After our beach project was completed, we observed that water flow in the Potomac was washing sand into and out of the beach area.  After studying the matter, we decided to close up the gap on the west end of the beach area by installing a “gabion basket” filled with rocks in the gap between the western spur and the old breakwater.

A gabion basket is a basket made of steel wire — here’s a photo of a wall made of gabion baskets.

We had a gabion basket approximately 16 feet long X 4 feet wide X 5 feet deep.  On June a5 and 18 we installed the basket into the gap and filled it with boulders.

First, we had to pick up the boulders, supplied by Vance Headley in Heathsville.

Frank Goyette and his truck ( the little blue one) loading rocks. Joe Schlatter used his truck and took the photo. Frank and Joe hauled one truckload each on June 15;  on June 18, Frank made one load and Joe made 2 loads for a total of five truckloads of stones between the two days.
Load of boulders ready to be moved out to the gabion basket.

We used two methods to get the stones from the trucks out to the basket, a distance of about 150 feet into the river. All work was manual labor using hand tools, no power equipment was used.

One method of transporting the stones from the shore out to the gabion basket was to slide the stones down planks into a garden cart, submerged in the river.  When the cart was filled with stones, pull the cart out to the basket and move the stones into the basket.

Frank (brown shirt) and Dave Williams (white shirt) in the river with the cart. Joe was on the bulkhead, lifting rocks from the trucks and sliding them down the planks into the cart.
After the cart was filled with stones, Frank and Dave would roll the cart out to the gabion basket. This photo was made near high tide when the basket was completely submerged.

The other method was to use a pulley system.  We embedded a post into the river bank beside the gabion basket.  From that post we ran a steel cable to the bank where we tied it onto Frank’s truck.  We then suspended a 5-gallon bucket from a pulley on the steel cable.  We used ropes tied to the bucket to pull it back and forth.  Joe would lift rocks into the bucket, Frank would pull the bucket out to the basket and dump the rocks, then Joe would pull the empty bucket back to the shore and repeat.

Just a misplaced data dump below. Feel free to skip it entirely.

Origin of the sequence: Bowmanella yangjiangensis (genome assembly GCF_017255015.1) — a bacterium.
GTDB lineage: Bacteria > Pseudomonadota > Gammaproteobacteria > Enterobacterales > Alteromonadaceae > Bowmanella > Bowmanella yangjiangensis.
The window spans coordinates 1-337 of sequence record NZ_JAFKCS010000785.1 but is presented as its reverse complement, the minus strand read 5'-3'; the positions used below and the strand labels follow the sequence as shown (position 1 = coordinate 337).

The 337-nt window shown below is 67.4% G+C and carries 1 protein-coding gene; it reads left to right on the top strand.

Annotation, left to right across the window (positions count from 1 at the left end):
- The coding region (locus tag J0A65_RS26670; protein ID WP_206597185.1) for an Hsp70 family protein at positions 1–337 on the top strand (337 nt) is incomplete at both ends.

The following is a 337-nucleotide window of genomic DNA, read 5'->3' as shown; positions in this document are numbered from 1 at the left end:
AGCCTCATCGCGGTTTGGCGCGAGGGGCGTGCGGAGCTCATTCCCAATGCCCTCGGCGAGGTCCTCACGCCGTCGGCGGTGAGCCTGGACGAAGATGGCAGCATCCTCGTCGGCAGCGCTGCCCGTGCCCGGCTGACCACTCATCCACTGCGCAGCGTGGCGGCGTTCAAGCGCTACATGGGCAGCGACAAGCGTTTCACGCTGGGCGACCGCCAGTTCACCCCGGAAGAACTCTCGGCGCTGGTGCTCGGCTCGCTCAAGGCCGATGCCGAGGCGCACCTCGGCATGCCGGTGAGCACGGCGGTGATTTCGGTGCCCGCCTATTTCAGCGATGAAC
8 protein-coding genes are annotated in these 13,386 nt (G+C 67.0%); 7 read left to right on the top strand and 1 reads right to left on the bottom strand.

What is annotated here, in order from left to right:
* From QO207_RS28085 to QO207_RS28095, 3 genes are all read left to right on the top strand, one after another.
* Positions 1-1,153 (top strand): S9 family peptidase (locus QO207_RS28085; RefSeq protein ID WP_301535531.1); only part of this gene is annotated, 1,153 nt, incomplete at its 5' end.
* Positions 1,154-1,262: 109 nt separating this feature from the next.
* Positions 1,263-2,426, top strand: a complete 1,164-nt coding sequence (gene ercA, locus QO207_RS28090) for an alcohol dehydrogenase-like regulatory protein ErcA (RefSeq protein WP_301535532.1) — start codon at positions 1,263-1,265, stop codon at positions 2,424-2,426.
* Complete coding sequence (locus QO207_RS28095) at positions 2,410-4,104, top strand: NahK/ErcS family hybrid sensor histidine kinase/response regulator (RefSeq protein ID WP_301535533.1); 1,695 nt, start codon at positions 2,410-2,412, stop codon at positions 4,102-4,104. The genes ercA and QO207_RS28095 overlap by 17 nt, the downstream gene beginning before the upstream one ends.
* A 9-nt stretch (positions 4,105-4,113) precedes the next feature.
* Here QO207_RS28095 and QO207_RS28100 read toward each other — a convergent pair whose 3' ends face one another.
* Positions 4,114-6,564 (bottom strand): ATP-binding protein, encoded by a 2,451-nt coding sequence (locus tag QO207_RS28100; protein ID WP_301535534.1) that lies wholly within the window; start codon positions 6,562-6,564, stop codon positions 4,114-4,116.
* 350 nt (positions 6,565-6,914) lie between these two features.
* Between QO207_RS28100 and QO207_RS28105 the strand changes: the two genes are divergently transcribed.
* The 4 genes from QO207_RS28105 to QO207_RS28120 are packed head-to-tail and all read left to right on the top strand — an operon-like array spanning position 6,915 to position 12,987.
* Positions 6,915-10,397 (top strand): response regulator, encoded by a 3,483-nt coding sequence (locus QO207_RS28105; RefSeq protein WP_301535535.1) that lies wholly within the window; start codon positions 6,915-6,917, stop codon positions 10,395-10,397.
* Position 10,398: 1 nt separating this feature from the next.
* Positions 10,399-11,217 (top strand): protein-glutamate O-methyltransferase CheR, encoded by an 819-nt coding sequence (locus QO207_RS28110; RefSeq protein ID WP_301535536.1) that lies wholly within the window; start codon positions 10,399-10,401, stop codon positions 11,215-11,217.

Here’s the pulley system. Frank and Dave are working on the gabion basket while Joe made this photo. Joe would place rocks into the bucket, Frank would pull the bucket out to the basket, empty it, Joe would pull the empty bucket back, fill it with rocks, and repeat.

Here’s the finished product.  The gabion basket, filled with stones, can be seen just protruding above the surface of the water at the left of the old breakwater.

Another photo of the finished work. At the left of the photo is the western spur that extends from the shore into the river. At the right center is the old breakwater. The gabion basket filled with stones is slightly above the water on the left end of the old breakwater. We probably will install a second gabion basket in the gap between this basket and the western spur.

Annual meeting; MOSQUITOES

Thanks to everyone who attended the annual meeting last Saturday, June 2.  Twenty-nine of us were present; twenty-two lots were represented in person (19) or by proxy (3).  We are preparing the final minutes and will post the minutes and supporting documents soon.

Meanwhile:  It’s mosquito season!!

The heavy rain last week left our soil waterlogged with standing water in a few places until things dry out.

Some property owners have discovered puddles on their property filled with mosquito larvae.  The larvae look like tiny ants swarming around in the puddles.  In most cases, there will be so many larvae the water will seem to be moving.

One of our neighbors sprayed a heavy coat of roach and ant spray on his puddles and after 2-3 minutes all the larvae were dead, floating on the surface.

You may want to check your property for standing water.  Mosquitoes don’t need a lake on which to breed —  they will breed in very small collections of standing water; they’ll even breed in the water in a bucket.

Farmer’s Service in Burgess has insecticide made specifically for mosquito larvae called “Mosquito Dunks;”  these are small disks that float on top of the water and dispense insecticide.   Ace Hardware in Lottsburg probably has the same or similar product.  Most any insecticide sprayed into the water should kill the larvae if you can’t find an insecticide made especially for mosquitoes.

Here’s a photo of mosquito larvae in a bucket.